May 8, 2013 in City

Background checks flawed, Washington auditor says

Auditor suggests closer link between state, FBI
By The Spokesman-Review
 
‘Rap back’

Under a “rap back service,” the FBI would notify the state agency or school district whenever there’s a match with a new arrest or conviction and a person already in the system. The agency or district wouldn’t have to wait for the scheduled follow-up background check.

OLYMPIA – Washington could do a better job of checking the backgrounds of workers in key jobs by submitting their fingerprints to a system operated by the FBI, the state auditor’s office recommended in a report Tuesday.

Regular checks through what’s known as a “rap back service” could help the state avoid problems like the one discovered in an audit last year in which the Seattle School District did not know that a janitor in one of its schools was a convicted sex offender, the report says. But it would come with a higher cost and require some changes in state law.

The chairman of a Senate committee that would have to handle legislation necessary to use such a system said the idea is worth exploring in next year’s session.

“It’s at least worth taking a look at,” said Sen. Mike Padden, R-Spokane Valley, chairman of the Senate Law and Justice Committee.

The state does background checks on hundreds of thousands of people, including teachers and other school employees, foster parents, licensed child care workers, health care professionals and school volunteers. About half require fingerprints; the other half are done on simply a name and birth date. The fingerprint checks are handled by the Washington State Patrol, and state law doesn’t allow federal checks for all job applicants.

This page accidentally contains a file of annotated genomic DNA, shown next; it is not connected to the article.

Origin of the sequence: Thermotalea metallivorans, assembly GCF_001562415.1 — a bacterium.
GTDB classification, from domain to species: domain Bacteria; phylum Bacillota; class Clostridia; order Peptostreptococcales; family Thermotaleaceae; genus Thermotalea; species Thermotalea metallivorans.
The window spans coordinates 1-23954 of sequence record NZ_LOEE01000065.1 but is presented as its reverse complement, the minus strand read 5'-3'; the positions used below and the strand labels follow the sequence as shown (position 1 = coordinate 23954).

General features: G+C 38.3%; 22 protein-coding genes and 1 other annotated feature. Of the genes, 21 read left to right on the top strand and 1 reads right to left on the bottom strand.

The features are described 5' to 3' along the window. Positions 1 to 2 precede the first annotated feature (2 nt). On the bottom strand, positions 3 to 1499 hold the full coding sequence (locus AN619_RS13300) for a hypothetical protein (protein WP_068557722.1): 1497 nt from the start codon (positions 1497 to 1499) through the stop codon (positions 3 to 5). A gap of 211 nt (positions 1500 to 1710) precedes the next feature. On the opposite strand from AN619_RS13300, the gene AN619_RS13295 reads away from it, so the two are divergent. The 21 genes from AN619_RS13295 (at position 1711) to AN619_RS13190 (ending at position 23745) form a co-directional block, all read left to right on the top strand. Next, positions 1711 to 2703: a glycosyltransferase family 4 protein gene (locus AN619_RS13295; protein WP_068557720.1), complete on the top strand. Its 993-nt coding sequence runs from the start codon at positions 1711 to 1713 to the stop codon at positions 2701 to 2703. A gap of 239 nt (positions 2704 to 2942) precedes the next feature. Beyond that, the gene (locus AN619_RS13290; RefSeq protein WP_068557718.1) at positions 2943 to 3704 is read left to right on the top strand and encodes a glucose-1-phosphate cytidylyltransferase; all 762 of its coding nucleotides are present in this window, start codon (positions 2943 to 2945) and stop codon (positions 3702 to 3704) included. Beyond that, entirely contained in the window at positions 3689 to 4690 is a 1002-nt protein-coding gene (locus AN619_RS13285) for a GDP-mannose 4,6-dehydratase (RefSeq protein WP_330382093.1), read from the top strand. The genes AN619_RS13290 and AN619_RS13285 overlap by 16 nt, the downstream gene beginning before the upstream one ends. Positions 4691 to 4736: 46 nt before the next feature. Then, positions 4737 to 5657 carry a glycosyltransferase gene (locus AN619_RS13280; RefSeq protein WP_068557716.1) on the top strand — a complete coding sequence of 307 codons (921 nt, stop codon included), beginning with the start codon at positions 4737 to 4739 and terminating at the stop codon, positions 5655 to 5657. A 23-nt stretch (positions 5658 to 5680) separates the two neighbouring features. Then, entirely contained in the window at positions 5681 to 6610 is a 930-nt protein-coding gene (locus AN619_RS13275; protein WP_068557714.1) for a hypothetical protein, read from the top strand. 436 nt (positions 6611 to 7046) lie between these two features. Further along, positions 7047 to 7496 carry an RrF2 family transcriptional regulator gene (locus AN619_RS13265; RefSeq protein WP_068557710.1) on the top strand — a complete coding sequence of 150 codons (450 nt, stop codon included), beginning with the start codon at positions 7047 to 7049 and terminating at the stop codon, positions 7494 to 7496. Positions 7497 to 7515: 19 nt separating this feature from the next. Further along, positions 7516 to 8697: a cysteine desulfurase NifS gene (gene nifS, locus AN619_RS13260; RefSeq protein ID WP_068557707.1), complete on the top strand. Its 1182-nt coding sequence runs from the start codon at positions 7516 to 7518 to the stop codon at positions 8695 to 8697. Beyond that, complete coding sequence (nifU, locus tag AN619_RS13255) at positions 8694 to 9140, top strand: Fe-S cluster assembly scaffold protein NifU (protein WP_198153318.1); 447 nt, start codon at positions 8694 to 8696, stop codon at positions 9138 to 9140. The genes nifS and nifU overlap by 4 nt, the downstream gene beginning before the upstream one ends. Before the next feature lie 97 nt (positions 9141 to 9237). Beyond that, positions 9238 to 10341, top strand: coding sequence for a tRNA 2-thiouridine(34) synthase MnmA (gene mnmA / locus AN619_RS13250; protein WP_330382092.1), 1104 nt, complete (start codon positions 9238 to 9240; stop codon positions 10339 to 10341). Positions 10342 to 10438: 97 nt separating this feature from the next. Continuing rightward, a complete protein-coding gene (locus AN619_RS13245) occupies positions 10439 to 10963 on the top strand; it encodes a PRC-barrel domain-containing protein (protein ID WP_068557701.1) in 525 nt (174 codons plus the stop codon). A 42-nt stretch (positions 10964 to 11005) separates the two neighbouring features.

The checks are done before hiring, and for some jobs follow-up checks are done at two- or three-year intervals to make sure the worker still has a clean record.

Under rap back, the FBI would notify the state agency or school district whenever there’s a match with a new arrest or conviction and a person already in the system. The agency or district wouldn’t have to wait for the scheduled follow-up check.

But to be part of the rap back system, the FBI would have to be able to keep the fingerprints sent for the initial background check. State law forbids keeping school employee fingerprints after the check is completed, the auditor’s report says.

Rap back would also be more expensive, the report adds. Currently, the state spends no more than $17 for background checks, and much less for name and birth date checks. Checks with fingerprints through rap back currently cost as much as $42. The state would also have to spend about $300,000 to get the system up and running and about $350,000 each year to operate and maintain it.

All but 10 states have some form of a rap back system, and Padden said Washington should at least explore “catching up” with what other states are doing. There also may be privacy concerns.

“It’s always a balancing thing,” Padden said. “But the public is quite concerned about sex offenders in positions of trust.”

The report released Tuesday was an outgrowth of an audit conducted last year that revealed problems in background checks, including a Seattle school janitor who passed his initial check, didn’t tell his district about a subsequent conviction for a sex offense and then kept his job for nine years without being detected.


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